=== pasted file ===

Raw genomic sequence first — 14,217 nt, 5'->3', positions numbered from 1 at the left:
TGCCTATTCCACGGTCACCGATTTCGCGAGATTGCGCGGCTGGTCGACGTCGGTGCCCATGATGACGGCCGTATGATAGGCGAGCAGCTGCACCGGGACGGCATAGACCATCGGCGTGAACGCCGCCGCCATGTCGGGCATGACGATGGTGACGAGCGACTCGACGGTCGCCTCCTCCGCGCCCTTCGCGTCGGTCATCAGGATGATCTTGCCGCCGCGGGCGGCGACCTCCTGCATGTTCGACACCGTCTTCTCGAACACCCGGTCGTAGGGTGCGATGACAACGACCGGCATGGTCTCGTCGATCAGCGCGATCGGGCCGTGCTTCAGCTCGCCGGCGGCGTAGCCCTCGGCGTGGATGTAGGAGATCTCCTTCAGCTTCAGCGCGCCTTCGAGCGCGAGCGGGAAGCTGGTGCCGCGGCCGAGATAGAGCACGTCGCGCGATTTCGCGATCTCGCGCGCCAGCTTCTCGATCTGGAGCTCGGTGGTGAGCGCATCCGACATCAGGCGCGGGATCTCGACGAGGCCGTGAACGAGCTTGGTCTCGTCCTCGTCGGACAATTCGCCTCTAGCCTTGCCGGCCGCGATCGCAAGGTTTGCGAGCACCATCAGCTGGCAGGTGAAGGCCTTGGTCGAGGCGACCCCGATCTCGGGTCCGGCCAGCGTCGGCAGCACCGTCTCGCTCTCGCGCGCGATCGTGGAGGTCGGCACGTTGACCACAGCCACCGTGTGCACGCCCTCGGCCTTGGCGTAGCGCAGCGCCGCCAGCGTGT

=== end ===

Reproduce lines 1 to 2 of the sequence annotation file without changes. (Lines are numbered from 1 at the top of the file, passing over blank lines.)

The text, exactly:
Raw genomic sequence first — 14,217 nt, 5'->3', positions numbered from 1 at the left:
TGCCTATTCCACGGTCACCGATTTCGCGAGATTGCGCGGCTGGTCGACGTCGGTGCCCATGATGACGGCCGTATGATAGGCGAGCAGCTGCACCGGGACGGCATAGACCATCGGCGTGAACGCCGCCGCCATGTCGGGCATGACGATGGTGACGAGCGACTCGACGGTCGCCTCCTCCGCGCCCTTCGCGTCGGTCATCAGGATGATCTTGCCGCCGCGGGCGGCGACCTCCTGCATGTTCGACACCGTCTTCTCGAACACCCGGTCGTAGGGTGCGATGACAACGACCGGCATGGTCTCGTCGATCAGCGCGATCGGGCCGTGCTTCAGCTCGCCGGCGGCGTAGCCCTCGGCGTGGATGTAGGAGATCTCCTTCAGCTTCAGCGCGCCTTCGAGCGCGAGCGGGAAGCTGGTGCCGCGGCCGAGATAGAGCACGTCGCGCGATTTCGCGATCTCGCGCGCCAGCTTCTCGATCTGGAGCTCGGTGGTGAGCGCATCCGACATCAGGCGCGGGATCTCGACGAGGCCGTGAACGAGCTTGGTCTCGTCCTCGTCGGACAATTCGCCTCTAGCCTTGCCGGCCGCGATCGCAAGGTTTGCGAGCACCATCAGCTGGCAGGTGAAGGCCTTGGTCGAGGCGACCCCGATCTCGGGTCCGGCCAGCGTCGGCAGCACCGTCTCGCTCTCGCGCGCGATCGTGGAGGTCGGCACGTTGACCACAGCCACCGTGTGCACGCCCTCGGCCTTGGCGTAGCGCAGCGCCGCCAGCGTGT